Elliot is obviously me to a certain extent, and the John character is my friend Jon Silberg, whom I lived in that kind of duplex together. Elliot’s process is almost the process I recommend to a point of cliché to any writer, which is that procrastination is a big part of the process.
I don’t work like Elliot in that I never write on a laptop. I always write on a desktop. It’s maybe just what I’m used to, but I also think it saves me from getting horrible carpal tunnel, which every other screenwriter in the world will probably have soon. But there’s as much time spent working on a script away from the keyboard as there is at the keyboard if you’re immersed in it.
Elliot’s obviously not exactly a workaholic, but he was clever enough to figure out that Rip Van Winkle is public domain, so he knows he can do a horrible horror movie version of that.
Elliot (Patton Oswalt) and John (Paul Rudd) in a film clip from Nerdland
Actually, I think I would like to see a Rip Van Winkle serial killer movie.
I think it’s a valid idea. Anything that you’re writing where you’re trying to have a poster, music, or movie getting made within a movie, you want it to seem real. It’s hard to do, because if you’re writing a really good idea for a movie within a movie, you’re basically giving that idea away. But I could see myself sitting down and trying to figure out a “Rip Van Winkle wakes up to modern day society” movie.
You can tell when there are posters in movies that are fake, and yet my favorite one of all time is probably the poster for the movie Sack Lunch that was in Seinfeld. That’s my favorite expression of a super-dopey movie that looks like it probably would be a real movie. The poster is just genius. Rip Van Winkle though, I would be first in line to see that.
Well, you wrote Sleepy Hollow, so you might as well do another Washington Irving screenplay.
Like I said, it’s all based on my stupid life in maybe some slightly – or hopefully largely – exaggerated way.
Speaking of your writing process, when we interviewed you back in 2004 you said you always begin writing your screenplays with a one-page outline. Do you still do that?
I still do. I still need a road map to know the beginning, middle, and end. I’m still a big proponent and believer in three-act structure, and I did the same thing with Nerdland.
I’m working on Ernest Hemingway’s The Killers for Universal now, and I did the same thing with that. The way you break down the pieces is always different depending on what the source material is – whether it’s based on a book or a movie or if it’s an original – but the part of the process that I always try to jump over, which is maybe out of laziness, is the moving of the 3 x 5 cards around the table to move scenes around. But I think that really is a vitally important part of screenwriting because the ability to move Piece A down below Piece D and go “Oh, now I see the structure of it!” and find the outline that way. It’s once I’ve done that I move to put it on one page.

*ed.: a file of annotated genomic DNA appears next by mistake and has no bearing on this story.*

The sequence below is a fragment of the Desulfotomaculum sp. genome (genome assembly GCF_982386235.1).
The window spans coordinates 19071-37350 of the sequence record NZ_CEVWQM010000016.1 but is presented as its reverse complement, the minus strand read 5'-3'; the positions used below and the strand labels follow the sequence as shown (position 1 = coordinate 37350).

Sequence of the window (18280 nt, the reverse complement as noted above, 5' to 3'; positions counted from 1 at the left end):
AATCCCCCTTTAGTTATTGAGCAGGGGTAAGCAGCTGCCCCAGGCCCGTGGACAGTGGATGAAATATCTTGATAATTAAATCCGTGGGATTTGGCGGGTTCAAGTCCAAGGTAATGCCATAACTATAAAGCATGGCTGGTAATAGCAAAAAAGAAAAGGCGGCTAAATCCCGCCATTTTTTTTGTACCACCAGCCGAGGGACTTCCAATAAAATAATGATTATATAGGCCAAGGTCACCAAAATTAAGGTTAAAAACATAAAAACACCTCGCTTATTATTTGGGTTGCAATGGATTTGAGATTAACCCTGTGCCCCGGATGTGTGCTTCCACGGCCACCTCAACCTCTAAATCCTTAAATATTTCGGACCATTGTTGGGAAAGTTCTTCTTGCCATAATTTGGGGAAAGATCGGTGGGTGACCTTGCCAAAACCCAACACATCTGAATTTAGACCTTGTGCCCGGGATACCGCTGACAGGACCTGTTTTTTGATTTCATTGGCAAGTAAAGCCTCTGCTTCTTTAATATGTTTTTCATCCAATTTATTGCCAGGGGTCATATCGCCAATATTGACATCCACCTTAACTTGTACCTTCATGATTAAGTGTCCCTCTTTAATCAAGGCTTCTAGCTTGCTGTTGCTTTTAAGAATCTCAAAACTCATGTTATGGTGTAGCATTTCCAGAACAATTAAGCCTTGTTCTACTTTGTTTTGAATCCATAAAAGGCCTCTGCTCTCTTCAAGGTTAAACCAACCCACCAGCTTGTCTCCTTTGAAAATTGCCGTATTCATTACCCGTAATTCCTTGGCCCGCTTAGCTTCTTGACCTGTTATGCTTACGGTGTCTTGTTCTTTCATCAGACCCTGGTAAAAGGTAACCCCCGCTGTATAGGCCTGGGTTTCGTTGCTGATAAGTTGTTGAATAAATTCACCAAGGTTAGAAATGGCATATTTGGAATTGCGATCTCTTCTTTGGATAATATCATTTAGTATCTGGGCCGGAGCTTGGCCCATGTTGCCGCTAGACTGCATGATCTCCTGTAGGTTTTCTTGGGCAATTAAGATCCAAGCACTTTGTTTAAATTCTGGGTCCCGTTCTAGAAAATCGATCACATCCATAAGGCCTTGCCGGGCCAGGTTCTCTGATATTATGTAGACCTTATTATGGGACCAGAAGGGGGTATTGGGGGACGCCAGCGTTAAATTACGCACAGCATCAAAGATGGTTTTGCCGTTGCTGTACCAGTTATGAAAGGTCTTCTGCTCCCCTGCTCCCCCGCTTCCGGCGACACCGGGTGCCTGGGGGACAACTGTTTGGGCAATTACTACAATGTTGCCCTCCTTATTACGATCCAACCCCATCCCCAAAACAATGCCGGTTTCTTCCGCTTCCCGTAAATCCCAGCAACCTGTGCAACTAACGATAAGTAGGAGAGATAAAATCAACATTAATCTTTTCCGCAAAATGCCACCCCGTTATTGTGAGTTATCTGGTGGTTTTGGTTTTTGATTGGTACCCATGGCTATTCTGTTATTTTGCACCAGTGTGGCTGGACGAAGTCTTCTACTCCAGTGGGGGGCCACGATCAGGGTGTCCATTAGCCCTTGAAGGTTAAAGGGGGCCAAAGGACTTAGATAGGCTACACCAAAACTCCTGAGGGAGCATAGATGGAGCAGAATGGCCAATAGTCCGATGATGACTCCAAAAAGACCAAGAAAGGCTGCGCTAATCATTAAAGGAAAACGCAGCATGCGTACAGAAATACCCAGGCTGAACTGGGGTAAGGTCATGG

The one-page thing is all about being able to divide your page into three columns and give a very brief – one or two line description – of each scene. Anybody reading it is probably not going to be able to understand it the way that you understand it, but if you start going to the bottom of that column and onto the second column as you’re listing the scenes and you think you’re still in the first act, well, your first act is already too long.
But it’s also to keep at bay my neuroses, which are fueled by getting paid by someone to write something. I just want to see that I’m going to be finished writing it and not keeping people waiting too long.
The thing that I always say, and it’s true, is that I’ve never asked for a job and then gotten the job and then said, “Okay, now let’s go and figure it out.’ I always have to have the meetings, and go through the outlines, go through pitching and figuring it out. If we’re all on the same page, then I would like to do the project.
You also said “I feel like it takes about three months to write a script. Not that’s fast or slow or anything to shoot for, that’s just kind of where I fall.” Is that still accurate?